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Genetically Engineered Golden Rice: Real Hope or Misplaced Hype?

This spring, we're offering three stories on biotech's biggest and greenwashiest claims in our series, "Are GMOs really going to […]

Genetically Engineered Golden Rice: Real Hope or Misplaced Hype?

This spring, we're offering three stories on biotech's biggest and greenwashiest claims in our series, "Are GMOs really going to […]

This spring, we're offering three stories on biotech's biggest and greenwashiest claims in our series, "Are GMOs really going to save the world?" Part One looks at Golden Rice, one of the most controversial GMOs ever created. Don't forget to check out Part Two, How Useful are GMOs on a Warming Planet? and Part 3, Can a Lab-based Food System Save the World?

The biotech industry loves to talk about precision. 

For example, advocates for genetic engineering and genetic modification have adopted the term "precision agriculture" to rebrand unpopular technologies that produce GMOs. Divorced from its meaning, precision agriculture sounds very attractive indeed, as if the untidiness of life — and farming — can be tamed if only we apply a sharp enough blade. 

Our regular readers know precision agriculture by its other names, "genetic modification" and "genetic engineering." One genetically engineered crop, in particular, Golden Rice, exemplifies the hype and hyperbole of modern biotechnology.

Golden Rice is genetically engineered to contain beta-carotene, a precursor to Vitamin A. It was developed in the late 1990s to treat Vitamin A deficiency (VAD) — a form of malnutrition that can lead to blindness and death. VAD mainly impacts children and expectant mothers in developing economies across Southeast Asia and sub-Saharan Africa (where plain white rice provides daily calories but little actual nutrition).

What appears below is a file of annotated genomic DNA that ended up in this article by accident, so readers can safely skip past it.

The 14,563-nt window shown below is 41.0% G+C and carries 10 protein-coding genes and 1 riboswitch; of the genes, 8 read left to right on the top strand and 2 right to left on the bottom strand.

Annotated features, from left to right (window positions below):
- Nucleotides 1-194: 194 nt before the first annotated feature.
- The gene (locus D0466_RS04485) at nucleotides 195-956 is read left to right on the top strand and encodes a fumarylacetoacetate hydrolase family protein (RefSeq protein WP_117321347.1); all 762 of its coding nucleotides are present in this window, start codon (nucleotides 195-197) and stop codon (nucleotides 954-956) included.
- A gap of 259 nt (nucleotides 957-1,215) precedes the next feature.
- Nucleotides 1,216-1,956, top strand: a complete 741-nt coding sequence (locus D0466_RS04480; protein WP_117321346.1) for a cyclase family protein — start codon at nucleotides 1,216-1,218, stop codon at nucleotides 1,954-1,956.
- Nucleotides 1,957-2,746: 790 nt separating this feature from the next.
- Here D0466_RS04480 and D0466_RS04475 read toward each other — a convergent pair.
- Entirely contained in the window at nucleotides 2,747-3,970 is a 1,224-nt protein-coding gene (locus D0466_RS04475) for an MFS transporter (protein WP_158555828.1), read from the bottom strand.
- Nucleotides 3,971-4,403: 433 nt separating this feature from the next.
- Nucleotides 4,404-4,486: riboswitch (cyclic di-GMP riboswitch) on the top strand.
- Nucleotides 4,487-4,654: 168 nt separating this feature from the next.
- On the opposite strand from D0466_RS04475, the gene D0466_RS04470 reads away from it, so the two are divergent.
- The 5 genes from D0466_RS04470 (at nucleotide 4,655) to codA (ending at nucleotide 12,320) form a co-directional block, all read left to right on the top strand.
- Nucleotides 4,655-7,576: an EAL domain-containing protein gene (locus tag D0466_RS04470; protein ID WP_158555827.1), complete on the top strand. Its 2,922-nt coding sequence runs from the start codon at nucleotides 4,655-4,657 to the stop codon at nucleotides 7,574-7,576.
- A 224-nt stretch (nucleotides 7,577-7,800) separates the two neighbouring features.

From a distance, the theory of Golden Rice offers elegant, even algebraic simplicity: If we add the thing that's missing (Vitamin A) to the thing that people suffering from malnutrition eat every day (rice), then — presto! — deficiency solved!

In practice, it doesn't work that way.

Vitamin A deficiency is not an isolated problem. It is a product of extreme poverty intertwined with inequality's social and economic drivers. Effective solutions are systemic rather than targeted, and the realities of extreme poverty quickly undo a "precise" tool like Golden Rice.

How does Golden Rice fail as a "silver bullet" solution? And what can we do instead?

"Golden Rice" wears rose-colored glasses.

The biggest problem with Golden Rice is tied directly to the reason it was created in the first place: People afflicted with VAD rely on very limited diets, and those limitations make Golden Rice ineffective.

People must consume Vitamin A with fat for the body to use it. In regions where people rely on rice to survive, the fruits and vegetables containing copious amounts of the stuff are unavailable — neither are fat-bearing foods like oils or meat. Even if Golden Rice replaced white rice, the lack of diversity in the local diet prevents it from doing any good.

Time is another enemy of Golden Rice. Beta carotene — the precursor to Vitamin A that gives Golden Rice its color — deteriorates over time. How the grain is stored and transported impacts how much of the supplement gets to the people who need it. Vacuum-sealing and refrigeration seem to slow nutrient loss, but people in rural and impoverished areas rarely have these kinds of resources. Again, the conditions that cause VAD also undermine the efficacy of Golden Rice.